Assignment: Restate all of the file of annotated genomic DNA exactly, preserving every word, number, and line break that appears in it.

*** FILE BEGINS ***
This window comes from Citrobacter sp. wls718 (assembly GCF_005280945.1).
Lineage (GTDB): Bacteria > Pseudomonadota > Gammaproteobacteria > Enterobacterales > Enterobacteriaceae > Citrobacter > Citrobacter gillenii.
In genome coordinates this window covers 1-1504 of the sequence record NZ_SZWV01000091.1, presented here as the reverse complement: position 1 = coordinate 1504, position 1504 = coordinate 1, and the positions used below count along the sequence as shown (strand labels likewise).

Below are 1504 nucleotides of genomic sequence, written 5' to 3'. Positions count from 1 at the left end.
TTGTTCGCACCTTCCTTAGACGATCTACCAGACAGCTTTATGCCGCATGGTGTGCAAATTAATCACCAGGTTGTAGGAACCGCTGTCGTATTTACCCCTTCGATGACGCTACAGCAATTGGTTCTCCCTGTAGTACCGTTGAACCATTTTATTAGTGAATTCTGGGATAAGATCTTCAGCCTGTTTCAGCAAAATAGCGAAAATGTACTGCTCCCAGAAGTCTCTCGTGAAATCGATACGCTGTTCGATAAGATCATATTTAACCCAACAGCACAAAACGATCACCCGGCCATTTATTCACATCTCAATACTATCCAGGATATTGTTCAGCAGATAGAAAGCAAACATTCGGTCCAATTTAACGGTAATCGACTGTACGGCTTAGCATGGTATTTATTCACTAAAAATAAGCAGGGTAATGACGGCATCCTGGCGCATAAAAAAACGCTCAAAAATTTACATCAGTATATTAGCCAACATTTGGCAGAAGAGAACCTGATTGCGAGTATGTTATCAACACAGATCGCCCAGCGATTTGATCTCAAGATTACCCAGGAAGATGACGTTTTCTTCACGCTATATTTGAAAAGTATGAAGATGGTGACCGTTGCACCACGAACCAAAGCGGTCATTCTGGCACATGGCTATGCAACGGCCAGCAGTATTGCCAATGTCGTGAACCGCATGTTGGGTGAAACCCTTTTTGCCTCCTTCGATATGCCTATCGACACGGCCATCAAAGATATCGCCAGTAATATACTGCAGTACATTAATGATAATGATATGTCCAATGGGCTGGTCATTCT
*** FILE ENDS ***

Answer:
This window comes from Citrobacter sp. wls718 (assembly GCF_005280945.1).
Lineage (GTDB): Bacteria > Pseudomonadota > Gammaproteobacteria > Enterobacterales > Enterobacteriaceae > Citrobacter > Citrobacter gillenii.
In genome coordinates this window covers 1-1504 of the sequence record NZ_SZWV01000091.1, presented here as the reverse complement: position 1 = coordinate 1504, position 1504 = coordinate 1, and the positions used below count along the sequence as shown (strand labels likewise).

Below are 1504 nucleotides of genomic sequence, written 5' to 3'. Positions count from 1 at the left end.
TTGTTCGCACCTTCCTTAGACGATCTACCAGACAGCTTTATGCCGCATGGTGTGCAAATTAATCACCAGGTTGTAGGAACCGCTGTCGTATTTACCCCTTCGATGACGCTACAGCAATTGGTTCTCCCTGTAGTACCGTTGAACCATTTTATTAGTGAATTCTGGGATAAGATCTTCAGCCTGTTTCAGCAAAATAGCGAAAATGTACTGCTCCCAGAAGTCTCTCGTGAAATCGATACGCTGTTCGATAAGATCATATTTAACCCAACAGCACAAAACGATCACCCGGCCATTTATTCACATCTCAATACTATCCAGGATATTGTTCAGCAGATAGAAAGCAAACATTCGGTCCAATTTAACGGTAATCGACTGTACGGCTTAGCATGGTATTTATTCACTAAAAATAAGCAGGGTAATGACGGCATCCTGGCGCATAAAAAAACGCTCAAAAATTTACATCAGTATATTAGCCAACATTTGGCAGAAGAGAACCTGATTGCGAGTATGTTATCAACACAGATCGCCCAGCGATTTGATCTCAAGATTACCCAGGAAGATGACGTTTTCTTCACGCTATATTTGAAAAGTATGAAGATGGTGACCGTTGCACCACGAACCAAAGCGGTCATTCTGGCACATGGCTATGCAACGGCCAGCAGTATTGCCAATGTCGTGAACCGCATGTTGGGTGAAACCCTTTTTGCCTCCTTCGATATGCCTATCGACACGGCCATCAAAGATATCGCCAGTAATATACTGCAGTACATTAATGATAATGATATGTCCAATGGGCTGGTCATTCT